Tuesday, December 25, 2012

Pulp Fiction, Morality Play

Not long after Quentin Tarantino's Pulp Fiction was released, I wrote a piece for a small magazine arguing the film had a moral centre that was being missed. I elaborated on that idea years later in a lecture to a film club. In anticipation of the release of Django Unchained (which will, I hope, soon come to India as Django Uncensored), I'm putting a version of that talk on my blog. Christmas Day feels appropriate for it. I've cut the essay drastically, but it's still pretty long. However, since the film is now an established classic and nobody else appears to have written about it from this perspective, I believe it's worthwhile having it online in some form.

I argue in this essay that Quentin Tarantino’s Pulp Fiction is a profound as well as subtle ethical exploration. The three main male characters represent three central tendencies in European moral thinking: the Christian, the Aristotelian and the Hedonistic. The film bridges the divide, highlighted by Nietzsche, between Greek and Christian ideas of virtue. While such a bridge is not unsual in itself, the film deviates from tradition in affirming the virtues of pride and sacrifice in individual characters, while denying those virtues any general or universal validity. Whereas the Hollywood tradition of virtuous heroes performing virtuous deeds is simplistic and politically fraught, Tarantino separates subjective from objective, allowing for the approval of noble impulses without a consequent approval of the actions which result from these impulses.
Since the making of Pulp Fiction, Tarantino’s moralism has become progressively more overt. Perhaps this is a result of the failure of critics to appreciate the moral basis of his most important film. His recent, obvious manifestations of moralism lack the power of his 1994 classic, which communicated itself to audiences even though they may not have be aware of its ethical roots.

The Critics
Quentin Tarantino’s first two films, Reservoir Dogs, made in 1992, and Pulp Fiction, released in 1994, quickly established him as the most influential director of the decade. As screenwriter or executive producer, he piloted a number of other films, such as True Romance and Killing Zoe, which, together with a host of similarly themed movies like The Usual Suspects created a popular new genre. Typically, these films were violent and funny, stylish and hip, and focused on criminals, often groups of them rather than individuals. It was called, by one biographer of Tarantino, ‘the cinema of cool’.
Tarantino’s films and their clones were appreciated by audiences and critics alike, but also came under attack for their perceived lack of substance, and their use of violence. Charles Taylor, film critic of the left-leaning web magazine Salon.com wrote, “For me, the effect of Pulp Fiction isn't much different than the effect of any big, impersonal action picture. The audience knows from the start that everything has been set up for effect and that there's nothing to believe in or care about.” At the other side of the political spectrum, John Gautereaux, of the conservative Christian organisation Neopolitique, excoriated Tarantino’s perceived nihilism in an essay titled This Dog Has No Reservoir. Gautereaux began by acknowledging the stylistic accomplishments of Pulp Fiction, but complained that “Today's movie audiences, although quite knowledgeable, seem intent on being entertained, not challenged.” He compared Tarantino’s characters unfavourably with those of Frank Capra, director of loveable screwball comedies from the 1930s: “While Capra's films are tagged as 'say-something' movies, Tarantino's have nothing redemptive to say, even to themselves.” About Tarantino’s characters, he wrote: “no matter how many humorous catch-phrases they utter, his characters say nothing transcendent. Tarantino's characters are primarily interested in surviving the here and now.”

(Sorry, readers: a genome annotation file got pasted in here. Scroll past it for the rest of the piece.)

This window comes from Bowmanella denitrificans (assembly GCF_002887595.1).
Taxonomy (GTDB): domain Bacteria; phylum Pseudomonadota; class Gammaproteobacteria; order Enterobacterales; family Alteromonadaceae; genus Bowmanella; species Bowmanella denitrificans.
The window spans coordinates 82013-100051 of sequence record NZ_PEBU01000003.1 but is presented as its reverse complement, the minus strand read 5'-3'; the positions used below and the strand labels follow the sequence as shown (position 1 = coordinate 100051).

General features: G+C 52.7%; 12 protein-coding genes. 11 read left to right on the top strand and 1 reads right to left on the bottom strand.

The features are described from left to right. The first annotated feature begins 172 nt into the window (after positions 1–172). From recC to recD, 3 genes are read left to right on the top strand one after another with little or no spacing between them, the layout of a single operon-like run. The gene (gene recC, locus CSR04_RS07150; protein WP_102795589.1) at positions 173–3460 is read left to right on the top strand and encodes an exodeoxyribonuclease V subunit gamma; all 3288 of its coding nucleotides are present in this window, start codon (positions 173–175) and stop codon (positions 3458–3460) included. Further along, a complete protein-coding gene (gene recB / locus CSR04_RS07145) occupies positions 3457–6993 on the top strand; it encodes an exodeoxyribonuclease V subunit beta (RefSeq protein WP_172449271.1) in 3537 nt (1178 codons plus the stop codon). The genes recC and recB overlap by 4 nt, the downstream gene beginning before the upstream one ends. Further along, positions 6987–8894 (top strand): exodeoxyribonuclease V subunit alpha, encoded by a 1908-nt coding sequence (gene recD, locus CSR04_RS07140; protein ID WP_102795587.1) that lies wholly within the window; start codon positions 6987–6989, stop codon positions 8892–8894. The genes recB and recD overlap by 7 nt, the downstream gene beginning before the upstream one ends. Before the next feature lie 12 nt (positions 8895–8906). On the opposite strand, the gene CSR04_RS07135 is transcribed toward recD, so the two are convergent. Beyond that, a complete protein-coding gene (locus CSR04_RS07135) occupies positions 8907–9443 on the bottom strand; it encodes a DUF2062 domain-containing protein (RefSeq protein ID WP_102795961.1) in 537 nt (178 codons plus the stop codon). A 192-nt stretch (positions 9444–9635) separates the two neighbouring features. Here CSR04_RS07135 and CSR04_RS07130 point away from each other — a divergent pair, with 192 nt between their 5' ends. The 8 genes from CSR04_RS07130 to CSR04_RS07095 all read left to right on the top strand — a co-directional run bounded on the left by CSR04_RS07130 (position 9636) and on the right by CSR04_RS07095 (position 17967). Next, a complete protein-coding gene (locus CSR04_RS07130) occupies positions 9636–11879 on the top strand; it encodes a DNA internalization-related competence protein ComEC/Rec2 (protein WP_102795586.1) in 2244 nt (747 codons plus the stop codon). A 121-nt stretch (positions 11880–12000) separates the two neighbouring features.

Mary Kenney of the left-wing British tabloid The Daily Mirror. Kenney wrote that Tarantino’s films were “disgusting, violent, repellent, dangerous to young and unformed minds, childish, irrational, horrible, agonising, and distressingly like something out of a Nazi nightmare where human beings are subjected to every degradation just for the hell of it."
A few critics had recognised that the tale of trust and betrayal in Tarantino’s first film, Reservoir Dogs, had a moral basis. The Christian overtones in the relationship between a robber (Harvey Keitel) and a cop pretending to be a robber (Tim Roth) were too obvious to be ignored completely. Moreover, these themes were already familiar in the work of two other Catholic, Italian-American directors who, like Tarantino, were preoccupied with tales of underworld violence: Francis Ford Coppola and Martin Scorcese. Scorcese had always been open about the Catholic underpinning of his stories. They aren’t propaganda for the Catholic cause, in the manner of Mel Gibson’s film The Passion of the Christ, but revolve around and question certain persistent issues in Christian myth and ethics. Since trust and betrayal are central themes in the story of Christ it was easy to incorporate Reservoir Dogs into the Italian-American gangster movie tradition of Scorcese and Coppola.
In which case, why not see Pulp Fiction in a Christian moral context as well? How could John Gautereaux claim that “Tarantino's characters are primarily interested in surviving the here and now”? Doesn’t one of the characters, played by Samuel Jackson, mouth lines from the Book of Ezekiel? (Mixed, Tarantino style, with a quote from a karate flick starring Sonny Chiba) Doesn’t he undergo a religious conversion which makes him rethink his entire way of living? And doesn’t he undertake the most elaborate exegetical exercise in the history of Hollywood, when, near the end of the film, he considers different interpretations of that paragraph from Ezekiel?